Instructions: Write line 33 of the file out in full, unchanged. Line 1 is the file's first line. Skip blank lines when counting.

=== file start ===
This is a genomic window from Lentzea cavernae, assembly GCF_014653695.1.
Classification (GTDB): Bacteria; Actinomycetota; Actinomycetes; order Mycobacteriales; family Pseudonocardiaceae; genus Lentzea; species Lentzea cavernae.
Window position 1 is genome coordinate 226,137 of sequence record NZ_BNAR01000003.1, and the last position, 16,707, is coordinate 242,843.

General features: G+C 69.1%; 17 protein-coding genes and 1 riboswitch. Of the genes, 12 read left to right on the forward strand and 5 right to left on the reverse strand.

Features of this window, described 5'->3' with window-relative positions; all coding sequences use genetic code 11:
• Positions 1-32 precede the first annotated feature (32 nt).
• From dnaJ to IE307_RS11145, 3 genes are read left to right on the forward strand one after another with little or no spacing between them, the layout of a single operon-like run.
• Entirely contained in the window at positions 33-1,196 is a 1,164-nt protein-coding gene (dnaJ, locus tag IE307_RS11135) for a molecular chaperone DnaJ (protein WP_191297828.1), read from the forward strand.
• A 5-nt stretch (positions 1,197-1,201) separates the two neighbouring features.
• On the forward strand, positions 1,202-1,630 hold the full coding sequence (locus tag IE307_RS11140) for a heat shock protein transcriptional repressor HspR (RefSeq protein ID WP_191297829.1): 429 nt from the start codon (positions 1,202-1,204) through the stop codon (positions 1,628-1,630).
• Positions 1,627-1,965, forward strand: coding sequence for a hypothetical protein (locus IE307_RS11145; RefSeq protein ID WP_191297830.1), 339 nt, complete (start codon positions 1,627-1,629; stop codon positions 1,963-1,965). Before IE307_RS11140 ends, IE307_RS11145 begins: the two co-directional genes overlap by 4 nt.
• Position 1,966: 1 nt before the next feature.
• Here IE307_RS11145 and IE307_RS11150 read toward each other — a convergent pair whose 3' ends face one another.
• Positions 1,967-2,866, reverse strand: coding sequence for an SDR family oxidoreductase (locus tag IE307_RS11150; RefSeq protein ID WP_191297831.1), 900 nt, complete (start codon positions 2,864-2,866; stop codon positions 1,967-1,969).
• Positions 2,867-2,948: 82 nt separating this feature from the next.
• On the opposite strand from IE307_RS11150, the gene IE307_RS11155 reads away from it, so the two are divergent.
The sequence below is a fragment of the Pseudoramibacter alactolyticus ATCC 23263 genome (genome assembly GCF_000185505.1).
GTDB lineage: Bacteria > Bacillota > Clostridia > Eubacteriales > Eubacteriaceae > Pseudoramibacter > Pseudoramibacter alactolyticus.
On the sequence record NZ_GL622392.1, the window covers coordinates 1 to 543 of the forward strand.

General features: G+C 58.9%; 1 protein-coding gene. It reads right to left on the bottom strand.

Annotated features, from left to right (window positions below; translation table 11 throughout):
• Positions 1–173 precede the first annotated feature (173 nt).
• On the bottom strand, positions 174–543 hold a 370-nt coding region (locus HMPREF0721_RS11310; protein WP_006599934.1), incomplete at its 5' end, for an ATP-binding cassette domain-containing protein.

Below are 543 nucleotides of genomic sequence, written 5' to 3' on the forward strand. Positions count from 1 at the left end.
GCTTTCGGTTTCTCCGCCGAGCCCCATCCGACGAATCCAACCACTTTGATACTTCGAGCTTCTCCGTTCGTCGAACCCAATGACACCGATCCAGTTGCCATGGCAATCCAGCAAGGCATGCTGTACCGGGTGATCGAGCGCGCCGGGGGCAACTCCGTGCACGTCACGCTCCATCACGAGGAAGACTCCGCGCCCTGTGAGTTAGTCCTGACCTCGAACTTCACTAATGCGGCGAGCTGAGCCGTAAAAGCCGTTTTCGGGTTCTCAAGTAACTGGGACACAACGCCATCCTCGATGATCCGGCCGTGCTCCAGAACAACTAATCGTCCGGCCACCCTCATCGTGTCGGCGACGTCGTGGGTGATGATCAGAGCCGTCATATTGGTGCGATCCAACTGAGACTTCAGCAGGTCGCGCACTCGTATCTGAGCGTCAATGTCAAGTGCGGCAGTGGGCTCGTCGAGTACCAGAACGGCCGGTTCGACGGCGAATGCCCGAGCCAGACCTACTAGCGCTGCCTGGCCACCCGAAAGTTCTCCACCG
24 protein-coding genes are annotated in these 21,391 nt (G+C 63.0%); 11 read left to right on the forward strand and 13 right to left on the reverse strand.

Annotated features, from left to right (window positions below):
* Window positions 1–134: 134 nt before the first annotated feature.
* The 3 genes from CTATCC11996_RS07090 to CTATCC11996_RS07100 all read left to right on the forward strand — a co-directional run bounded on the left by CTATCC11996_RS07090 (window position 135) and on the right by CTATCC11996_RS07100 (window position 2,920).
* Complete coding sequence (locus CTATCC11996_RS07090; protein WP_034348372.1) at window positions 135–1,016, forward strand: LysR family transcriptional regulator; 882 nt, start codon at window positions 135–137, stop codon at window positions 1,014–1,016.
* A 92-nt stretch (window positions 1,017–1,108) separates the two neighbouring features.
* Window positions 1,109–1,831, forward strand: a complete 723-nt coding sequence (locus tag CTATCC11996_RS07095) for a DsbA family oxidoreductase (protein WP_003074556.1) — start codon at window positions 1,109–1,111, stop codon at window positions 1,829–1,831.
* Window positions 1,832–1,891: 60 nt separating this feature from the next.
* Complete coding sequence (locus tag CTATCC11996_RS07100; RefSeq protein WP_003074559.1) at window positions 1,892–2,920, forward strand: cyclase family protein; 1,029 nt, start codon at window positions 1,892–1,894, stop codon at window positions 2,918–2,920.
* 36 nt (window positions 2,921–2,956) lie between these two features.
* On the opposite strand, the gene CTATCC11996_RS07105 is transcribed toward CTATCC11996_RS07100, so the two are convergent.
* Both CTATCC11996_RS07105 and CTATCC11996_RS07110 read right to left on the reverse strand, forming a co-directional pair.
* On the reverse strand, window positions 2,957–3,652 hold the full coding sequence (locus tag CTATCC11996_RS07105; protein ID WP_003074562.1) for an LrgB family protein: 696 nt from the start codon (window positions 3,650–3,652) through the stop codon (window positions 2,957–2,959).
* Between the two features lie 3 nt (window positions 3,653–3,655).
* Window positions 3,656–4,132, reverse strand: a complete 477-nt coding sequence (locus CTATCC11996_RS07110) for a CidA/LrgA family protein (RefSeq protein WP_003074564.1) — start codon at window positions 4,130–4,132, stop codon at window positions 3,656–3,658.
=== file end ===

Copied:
* Window positions 1,832–1,891: 60 nt separating this feature from the next.